In the instant case, the Court orders the disgorgement of Defendants' $22,500,000 in profits made during the period of the four infomercials plus interest. The Court also orders that every Q-Ray bracelet purchaser during the period of the four infomercials is entitled to rescission and restitution in the form of a full refund. However, the total amount of restitution must not exceed $87,019,840, which are Defendants' net sales to consumers from January 1, 2000 through June 30, 2003. Therefore, Defendants will be required to disgorge not less than $22,500,000 nor more than $87,019,840 in equitable relief. Thus, for example, if only $10,000,000 is paid out in refunds, Defendants will pay a total of $22,500,000. If $40,000,000 is paid out in refunds, Defendants will pay a total of $40,000,000. And if $95,000,000 is claimed in refunds, Defendants will pay a total of $87,019,840.

VI. CONCLUSION

The marketing of the Q-Ray bracelet was deceptive, misleading, and violated the FTC Act. The Q-Ray bracelet was marketed principally by means of infomercials with a clear message conveyed to viewers that the Q-Ray bracelet provides immediate, significant or complete pain relief. This claim lacks a scientific or medical basis. As a result, consumers were misled into buying the Q-Ray bracelet based on the deceptive and misleading ads. Defendants QT, QRC, Bio-Metal and Que Te Park are responsible for these violations.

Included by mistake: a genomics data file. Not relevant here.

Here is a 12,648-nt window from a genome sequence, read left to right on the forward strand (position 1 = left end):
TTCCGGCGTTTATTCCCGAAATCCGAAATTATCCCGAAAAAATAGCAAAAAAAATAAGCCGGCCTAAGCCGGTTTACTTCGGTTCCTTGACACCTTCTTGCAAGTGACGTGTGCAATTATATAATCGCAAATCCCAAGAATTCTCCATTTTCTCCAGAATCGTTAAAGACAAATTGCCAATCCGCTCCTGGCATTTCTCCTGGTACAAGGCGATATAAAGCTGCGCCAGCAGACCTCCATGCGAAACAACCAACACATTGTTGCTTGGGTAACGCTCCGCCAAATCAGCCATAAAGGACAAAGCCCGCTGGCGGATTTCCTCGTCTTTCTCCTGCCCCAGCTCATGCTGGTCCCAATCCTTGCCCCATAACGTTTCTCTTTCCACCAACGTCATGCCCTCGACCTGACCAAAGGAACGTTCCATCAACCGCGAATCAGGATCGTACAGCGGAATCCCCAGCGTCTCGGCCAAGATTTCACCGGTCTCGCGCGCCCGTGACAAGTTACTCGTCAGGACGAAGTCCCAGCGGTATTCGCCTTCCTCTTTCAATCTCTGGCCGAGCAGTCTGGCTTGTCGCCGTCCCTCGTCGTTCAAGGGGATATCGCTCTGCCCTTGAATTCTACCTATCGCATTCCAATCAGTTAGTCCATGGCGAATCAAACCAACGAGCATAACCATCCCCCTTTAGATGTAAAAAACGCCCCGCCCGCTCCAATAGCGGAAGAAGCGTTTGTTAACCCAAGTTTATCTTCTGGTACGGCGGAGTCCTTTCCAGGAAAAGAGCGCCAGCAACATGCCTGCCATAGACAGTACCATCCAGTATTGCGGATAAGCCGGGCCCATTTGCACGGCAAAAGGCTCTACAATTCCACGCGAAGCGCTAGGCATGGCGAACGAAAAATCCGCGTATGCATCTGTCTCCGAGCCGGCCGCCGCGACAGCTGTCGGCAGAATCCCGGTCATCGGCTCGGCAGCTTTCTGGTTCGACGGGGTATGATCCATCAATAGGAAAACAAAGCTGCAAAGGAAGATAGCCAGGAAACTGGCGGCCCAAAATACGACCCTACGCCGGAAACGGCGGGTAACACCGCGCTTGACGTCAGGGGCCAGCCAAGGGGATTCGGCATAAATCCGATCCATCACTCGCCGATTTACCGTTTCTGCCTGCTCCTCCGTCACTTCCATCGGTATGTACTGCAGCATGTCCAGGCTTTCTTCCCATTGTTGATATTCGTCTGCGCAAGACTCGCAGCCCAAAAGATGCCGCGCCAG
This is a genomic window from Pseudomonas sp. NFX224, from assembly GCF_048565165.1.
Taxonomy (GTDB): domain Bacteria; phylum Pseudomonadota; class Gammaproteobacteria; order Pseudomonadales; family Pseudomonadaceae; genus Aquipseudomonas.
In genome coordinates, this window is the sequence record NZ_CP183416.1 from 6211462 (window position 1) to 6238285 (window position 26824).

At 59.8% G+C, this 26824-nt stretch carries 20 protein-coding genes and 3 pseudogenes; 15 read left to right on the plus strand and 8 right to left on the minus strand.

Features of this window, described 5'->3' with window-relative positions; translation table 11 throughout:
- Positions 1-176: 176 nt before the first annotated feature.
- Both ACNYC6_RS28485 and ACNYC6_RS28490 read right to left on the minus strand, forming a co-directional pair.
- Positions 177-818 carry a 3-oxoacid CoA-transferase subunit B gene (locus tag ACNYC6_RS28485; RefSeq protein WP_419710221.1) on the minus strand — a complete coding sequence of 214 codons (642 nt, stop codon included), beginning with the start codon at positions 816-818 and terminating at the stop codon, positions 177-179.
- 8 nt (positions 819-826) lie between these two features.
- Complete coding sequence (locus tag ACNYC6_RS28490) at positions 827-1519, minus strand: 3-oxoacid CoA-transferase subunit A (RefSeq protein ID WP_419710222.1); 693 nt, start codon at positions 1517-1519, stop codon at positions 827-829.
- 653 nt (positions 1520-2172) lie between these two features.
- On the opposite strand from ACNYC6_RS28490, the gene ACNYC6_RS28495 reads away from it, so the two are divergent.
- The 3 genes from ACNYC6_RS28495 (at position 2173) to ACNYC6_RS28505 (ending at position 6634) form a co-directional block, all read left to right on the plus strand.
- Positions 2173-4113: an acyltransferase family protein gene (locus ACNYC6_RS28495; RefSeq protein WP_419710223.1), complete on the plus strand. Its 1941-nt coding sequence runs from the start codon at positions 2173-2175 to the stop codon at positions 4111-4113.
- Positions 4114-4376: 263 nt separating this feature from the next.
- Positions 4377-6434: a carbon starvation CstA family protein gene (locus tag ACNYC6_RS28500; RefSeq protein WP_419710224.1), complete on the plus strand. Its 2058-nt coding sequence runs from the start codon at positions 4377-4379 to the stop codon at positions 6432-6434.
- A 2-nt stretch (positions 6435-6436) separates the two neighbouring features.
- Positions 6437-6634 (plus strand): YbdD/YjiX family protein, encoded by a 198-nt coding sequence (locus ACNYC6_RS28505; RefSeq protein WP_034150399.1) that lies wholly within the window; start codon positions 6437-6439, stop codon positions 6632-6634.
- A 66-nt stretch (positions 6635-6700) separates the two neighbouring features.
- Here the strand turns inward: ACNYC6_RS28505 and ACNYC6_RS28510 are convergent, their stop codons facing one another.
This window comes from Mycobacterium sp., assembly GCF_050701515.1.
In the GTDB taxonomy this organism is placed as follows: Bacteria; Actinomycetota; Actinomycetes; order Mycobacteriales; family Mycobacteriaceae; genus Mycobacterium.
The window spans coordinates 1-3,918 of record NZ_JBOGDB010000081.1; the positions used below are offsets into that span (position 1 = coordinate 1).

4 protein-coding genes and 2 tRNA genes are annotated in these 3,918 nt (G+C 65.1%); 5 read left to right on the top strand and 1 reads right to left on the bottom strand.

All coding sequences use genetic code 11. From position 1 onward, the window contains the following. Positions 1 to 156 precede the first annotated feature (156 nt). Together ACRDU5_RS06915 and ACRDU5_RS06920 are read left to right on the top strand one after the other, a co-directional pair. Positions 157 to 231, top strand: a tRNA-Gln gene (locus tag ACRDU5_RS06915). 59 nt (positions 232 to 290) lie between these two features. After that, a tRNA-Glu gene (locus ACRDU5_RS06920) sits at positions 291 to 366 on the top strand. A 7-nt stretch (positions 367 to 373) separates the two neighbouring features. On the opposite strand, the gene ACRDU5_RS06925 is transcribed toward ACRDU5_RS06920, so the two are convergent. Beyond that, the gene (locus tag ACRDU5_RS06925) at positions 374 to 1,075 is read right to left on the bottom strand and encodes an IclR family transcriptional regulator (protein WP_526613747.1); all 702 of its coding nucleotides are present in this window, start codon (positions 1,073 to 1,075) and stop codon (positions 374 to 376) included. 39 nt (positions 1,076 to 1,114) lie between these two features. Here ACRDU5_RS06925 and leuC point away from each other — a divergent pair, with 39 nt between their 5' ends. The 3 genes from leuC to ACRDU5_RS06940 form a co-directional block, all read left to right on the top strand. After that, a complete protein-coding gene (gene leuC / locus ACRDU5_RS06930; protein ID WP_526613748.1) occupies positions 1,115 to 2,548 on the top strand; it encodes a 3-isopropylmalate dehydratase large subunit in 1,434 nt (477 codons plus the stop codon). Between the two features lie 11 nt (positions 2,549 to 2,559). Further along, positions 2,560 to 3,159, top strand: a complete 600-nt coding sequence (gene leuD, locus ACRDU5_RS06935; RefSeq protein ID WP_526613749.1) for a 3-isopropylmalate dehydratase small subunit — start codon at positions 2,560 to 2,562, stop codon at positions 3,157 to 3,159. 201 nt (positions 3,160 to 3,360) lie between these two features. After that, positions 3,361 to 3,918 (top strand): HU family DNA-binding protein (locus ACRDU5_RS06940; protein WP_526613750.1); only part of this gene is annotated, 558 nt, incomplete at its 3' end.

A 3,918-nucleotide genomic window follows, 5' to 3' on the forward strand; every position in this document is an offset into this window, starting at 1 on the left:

In addition, the Q-Ray bracelet was marketed with a deceptive and confusing 30-day guarantee policy. While many refunds were made, some consumers were wrongfully denied refunds because of the confusion between the 10-day and 30-day refund policy that existed until sometime in 2003.

Accordingly, the Court will enter judgment in favor of the FTC and against Defendants QT, Inc., Q-Ray Company, Bio-Metal, Inc. and Que Te Park, jointly and severally, on all three counts of the complaint. These Defendants will be required to disgorge all of their profits from the sale of the Q-Ray bracelet from January 1, 2000 through June 30, 2003, and will be required to provide refunds to all persons who purchased a bracelet during that period.

In addition, permanent injunctive relief will be entered against these Defendants to prevent them from engaging in further deceptive conduct surrounding the sale of the Q-Ray bracelet or similar products.

Judgment will be entered in favor of Jung Joo Park on all counts because she was not shown to be an active participant in the deceptive and misleading practices.

The parties shall meet and confer and submit a proposed final judgment order to the Court on or before September 22, 2006, consistent with the Court's decision. The case is set for status and the entry of a final judgment on September 28, 2006.

SO ORDERED.

MORTON DENLOW PRESIDING MAGISTRATE JUDGE